Like other sectors of the economy, museums and historic sites are in desperate need of support to keep their heads above water during this emergency. The fallout could be disastrous—as in one quarter of all museums closing permanently if they can’t start bringing visitors in again soon. We simply can’t let that happen. This is a $50 billion industry that employs hundreds of thousands of people, and immeasurably enriches the lives of many millions more.
The American Association for State and Local History is asking people who care about these institutions to get in touch with their legislators and urge them to back economic relief legislation for nonprofit museums, along with a temporary charitable deduction to boost the donations museums depend on. They’ve even put together some talking points you can use when calling lawmakers.
Please read AASLH’s appeal, and then take a few minutes to get in touch with your representative and senators.
A museum visit can be such a powerful experience that you walk out of a gallery feeling like the world has shifted on its axis. Sometimes it’s because you see an artifact so remarkable that it stops you dead in your tracks. Sometimes it’s because of exceptional stagecraft on the part of the exhibit designers. And sometimes it’s both, a combination of artifact and stagecraft so outstanding that it knocks the wind right out of you.
It happened to me a couple of weeks ago at the National Museum of African American History and Culture. The artifact was Emmett Till’s coffin. (If you’re unfamiliar with the story of how it ended up at the NMAAHC, click here and here.)
It’s not just the object itself, but the presentation that packs such an emotional punch. It’s in its own small gallery, set up to look like the front of a church. You can hear a choir performing. You line up with other visitors and file past the coffin, just as you would if you were one of the mourners paying your respects in Chicago more than six decades ago. In a small anteroom there’s a short video with interviews from Till’s mother and other people who knew him.
Sometimes I’m skeptical of attempts to recreate or generate the emotions and perceptions of people caught up in past historical circumstances in a museum setting. But I think the Emmett Till exhibit works because the emotions it stirs up in visitors are the very same emotions that made Till’s murder and funeral such a watershed. The sight of his body confronted people with the monstrous nature of racism. And the exhibit serves the same purpose. It turns the history of racism into something concrete, immediate, and individual. Putting the coffin on exhibit in the NMAAHC accomplishes the same thing in the present that putting it on exhibit in a church effected for people living at the time.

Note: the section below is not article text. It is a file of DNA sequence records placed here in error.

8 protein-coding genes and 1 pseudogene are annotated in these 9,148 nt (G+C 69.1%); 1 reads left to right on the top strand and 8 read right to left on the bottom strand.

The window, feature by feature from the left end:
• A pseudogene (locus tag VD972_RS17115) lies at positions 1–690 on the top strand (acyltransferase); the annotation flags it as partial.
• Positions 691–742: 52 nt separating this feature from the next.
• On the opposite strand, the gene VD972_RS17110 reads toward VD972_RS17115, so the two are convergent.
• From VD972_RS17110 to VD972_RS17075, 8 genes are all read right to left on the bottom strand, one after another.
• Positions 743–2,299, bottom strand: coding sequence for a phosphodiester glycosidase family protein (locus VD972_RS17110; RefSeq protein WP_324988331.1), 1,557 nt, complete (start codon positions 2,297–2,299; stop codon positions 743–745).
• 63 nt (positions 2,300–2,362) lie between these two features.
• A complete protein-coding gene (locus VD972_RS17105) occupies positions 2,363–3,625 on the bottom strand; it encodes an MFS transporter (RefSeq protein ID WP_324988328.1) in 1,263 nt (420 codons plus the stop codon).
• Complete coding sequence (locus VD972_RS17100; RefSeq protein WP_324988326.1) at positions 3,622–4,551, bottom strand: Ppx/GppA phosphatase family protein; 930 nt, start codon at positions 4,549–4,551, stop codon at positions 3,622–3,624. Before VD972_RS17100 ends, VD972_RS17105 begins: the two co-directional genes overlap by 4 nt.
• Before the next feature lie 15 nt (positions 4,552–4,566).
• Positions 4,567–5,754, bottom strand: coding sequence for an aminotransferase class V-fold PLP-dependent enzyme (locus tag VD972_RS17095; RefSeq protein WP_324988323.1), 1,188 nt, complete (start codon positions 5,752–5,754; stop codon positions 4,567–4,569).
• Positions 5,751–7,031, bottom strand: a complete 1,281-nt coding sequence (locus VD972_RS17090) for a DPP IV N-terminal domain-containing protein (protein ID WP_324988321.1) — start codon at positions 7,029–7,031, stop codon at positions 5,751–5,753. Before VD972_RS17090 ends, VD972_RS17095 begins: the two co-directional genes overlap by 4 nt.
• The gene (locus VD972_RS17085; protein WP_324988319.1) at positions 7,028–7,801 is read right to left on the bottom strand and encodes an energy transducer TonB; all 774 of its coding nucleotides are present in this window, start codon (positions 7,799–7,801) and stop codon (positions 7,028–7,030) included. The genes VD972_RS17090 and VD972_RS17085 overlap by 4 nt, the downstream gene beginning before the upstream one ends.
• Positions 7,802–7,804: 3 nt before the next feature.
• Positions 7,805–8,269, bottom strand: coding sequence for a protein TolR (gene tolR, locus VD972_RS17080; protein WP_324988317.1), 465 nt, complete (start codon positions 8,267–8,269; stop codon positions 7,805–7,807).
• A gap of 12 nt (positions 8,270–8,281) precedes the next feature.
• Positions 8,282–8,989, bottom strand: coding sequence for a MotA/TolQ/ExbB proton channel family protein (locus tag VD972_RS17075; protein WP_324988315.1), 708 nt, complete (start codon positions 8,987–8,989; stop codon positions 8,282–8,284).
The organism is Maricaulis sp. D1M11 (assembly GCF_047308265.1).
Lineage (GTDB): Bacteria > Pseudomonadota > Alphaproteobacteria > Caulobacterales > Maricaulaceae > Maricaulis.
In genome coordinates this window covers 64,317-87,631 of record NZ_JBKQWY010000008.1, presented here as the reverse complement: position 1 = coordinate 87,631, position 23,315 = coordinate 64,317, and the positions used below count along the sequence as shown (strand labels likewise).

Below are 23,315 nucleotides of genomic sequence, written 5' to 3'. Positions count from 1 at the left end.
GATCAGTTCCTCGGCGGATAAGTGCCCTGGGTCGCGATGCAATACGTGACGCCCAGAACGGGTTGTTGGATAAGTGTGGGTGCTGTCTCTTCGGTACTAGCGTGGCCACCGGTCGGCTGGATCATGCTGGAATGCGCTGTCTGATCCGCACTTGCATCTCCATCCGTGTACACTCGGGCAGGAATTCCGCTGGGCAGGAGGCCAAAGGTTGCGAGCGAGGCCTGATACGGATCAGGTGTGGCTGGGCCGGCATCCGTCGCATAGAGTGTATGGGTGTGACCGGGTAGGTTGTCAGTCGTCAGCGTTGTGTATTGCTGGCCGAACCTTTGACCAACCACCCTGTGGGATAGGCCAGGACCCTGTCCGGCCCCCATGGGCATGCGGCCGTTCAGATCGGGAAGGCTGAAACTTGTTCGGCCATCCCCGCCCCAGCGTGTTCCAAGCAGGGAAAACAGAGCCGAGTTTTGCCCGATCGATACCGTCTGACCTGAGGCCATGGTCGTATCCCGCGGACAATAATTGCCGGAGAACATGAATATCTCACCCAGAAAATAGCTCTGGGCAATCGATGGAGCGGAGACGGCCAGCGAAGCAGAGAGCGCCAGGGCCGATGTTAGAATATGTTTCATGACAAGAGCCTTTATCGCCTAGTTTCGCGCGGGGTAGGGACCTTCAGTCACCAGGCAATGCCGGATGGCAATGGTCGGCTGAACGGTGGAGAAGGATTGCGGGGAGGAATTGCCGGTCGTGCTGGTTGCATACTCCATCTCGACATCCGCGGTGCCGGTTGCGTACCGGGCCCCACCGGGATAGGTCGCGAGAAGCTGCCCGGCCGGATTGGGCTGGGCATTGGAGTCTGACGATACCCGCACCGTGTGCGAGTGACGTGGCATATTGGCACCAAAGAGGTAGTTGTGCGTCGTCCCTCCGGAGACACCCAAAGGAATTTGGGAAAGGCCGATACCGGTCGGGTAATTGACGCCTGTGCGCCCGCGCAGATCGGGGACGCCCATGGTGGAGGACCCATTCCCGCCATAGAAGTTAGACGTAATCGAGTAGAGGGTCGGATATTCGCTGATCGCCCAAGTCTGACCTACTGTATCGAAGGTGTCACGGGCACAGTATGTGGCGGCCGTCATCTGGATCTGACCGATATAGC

And the effect is magnified by the setup. Visitors are going through the same physical motions as the mourners themselves, standing in line and filing past in order to see, to bear witness for themselves. The distance between the 1950s and the present—between that Chicago church and the museum gallery that represents a section of it—collapses. For a few moments, you forget that you’re a tourist in a museum.
I watched visitors stand there in the anteroom and literally weep, while others would spontaneously walk by and comfort them. I’ve never seen an exhibit generate such emotion, let alone prompt strangers to embrace one another. Lots of exhibits recreate or simulate historic settings, but this is one of the few that deserves to be called transportive—and transformational.
The David Center for the American Revolution at the American Philosophical Society (formerly the David Library of the American Revolution) just sent out an update about the move to Philadelphia. The DLAR’s manuscripts and rare books are already in their new digs at the American Philosophical Society, and the rest of the collection is relocating this winter.
The DCAR’s new web address is https://www.amphilsoc.org/david-center-american-revolution, so update your bookmarks.
One of the perks of my job is an annual trip to DC for the celebration of Lincoln’s birthday on the National Mall. Every year, I make a point to visit the National Museum of Natural History.